Since it is the start of a new legislative session, The Des Moines Register takes yet another shot at homeschooling. In case you are not aware of the unhinged history of the Des Moines Register’s obsession with homeschooling here is a brief recap. After Independent Private Instruction passed they first wrote an editorial in 2013 bemoaning the change in the law, and a year-and-a-half later they published yet another article following a column that was written by Rekha Basu. In 2017, they published another editorial, and this was followed by a questionable poll.
Now the editorial board strikes again with an editorial entitled “Iowa should eliminate, not accommodate, dangerous new homeschooling option.” Here’s an excerpt of their screed, and yes that is exactly the tone they convey – a screed.
On the surface, the Iowa Department of Education’s recommendation to open the state’s online learning program to all home-schooled K-12 students seems like a reasonable idea.
Scratch beneath the surface, and it’s a horrible idea.
The agency’s proposal is largely targeted at families who have chosen “independent private instruction.” This option in home-schooling, recently added to Iowa law, allows children to entirely disappear from every educational grid in this state.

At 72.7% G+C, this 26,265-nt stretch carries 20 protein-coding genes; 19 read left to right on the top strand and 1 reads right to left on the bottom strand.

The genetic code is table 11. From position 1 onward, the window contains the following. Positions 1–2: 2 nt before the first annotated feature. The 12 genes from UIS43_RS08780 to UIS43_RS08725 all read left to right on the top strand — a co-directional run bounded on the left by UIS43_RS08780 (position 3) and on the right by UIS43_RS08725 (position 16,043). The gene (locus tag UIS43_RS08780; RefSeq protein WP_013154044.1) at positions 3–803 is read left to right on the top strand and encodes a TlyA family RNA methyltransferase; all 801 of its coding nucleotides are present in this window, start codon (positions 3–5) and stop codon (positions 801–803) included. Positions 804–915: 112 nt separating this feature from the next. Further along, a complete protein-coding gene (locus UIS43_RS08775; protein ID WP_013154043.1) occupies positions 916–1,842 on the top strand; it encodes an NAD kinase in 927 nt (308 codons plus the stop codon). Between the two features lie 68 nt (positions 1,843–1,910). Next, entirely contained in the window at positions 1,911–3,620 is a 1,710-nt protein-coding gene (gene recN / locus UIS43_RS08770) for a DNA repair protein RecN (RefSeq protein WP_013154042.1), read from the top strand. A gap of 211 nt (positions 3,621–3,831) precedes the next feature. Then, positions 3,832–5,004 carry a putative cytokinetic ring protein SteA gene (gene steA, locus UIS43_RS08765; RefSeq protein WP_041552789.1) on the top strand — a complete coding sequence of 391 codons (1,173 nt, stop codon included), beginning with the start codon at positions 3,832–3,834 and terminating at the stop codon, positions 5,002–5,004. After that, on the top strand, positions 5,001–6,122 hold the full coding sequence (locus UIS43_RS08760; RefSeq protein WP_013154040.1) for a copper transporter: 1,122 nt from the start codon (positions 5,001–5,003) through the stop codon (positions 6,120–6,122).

State school officials should be yelling from the rooftops for the Iowa Legislature to repeal independent private instruction, not modify law in ways that accommodate or encourage it.
Traditional home-schooling works well for some families. Many children receive a good education from parents and have access to courses, services and extracurricular activities at a local school. Independent private instruction is an entirely different creature.
It gives parents permission to keep at home their own children (and up to four unrelated children) without notifying anyone or filling out a single form. A child can suddenly vanish from school, and parents can simply say they’re independent. Or they can say nothing at all if anyone asks.
There are no educational assessment requirements
These students are prohibited from taking any classes or participating in any activities at a local school. Prohibited. They cannot attend math class at a high school. They cannot play on a sports team. Their parents want these kids completely off the radar, and the law now allows it.
First, their logic is twisted. If IPI families can access online courses, then they’re no longer off the educational radar. Is that not a good thing according to them?
Second, as I’ve stated before people who choose to homeschool are not “off the radar.” They have neighbors, family members, members of their church, and others who are in their lives. Virtually no family is an island.
Third, it is the Iowa Department of Education’s job to uphold and implement the law, not fight against it. Kudos to the Department for responding to the needs of homeschoolers.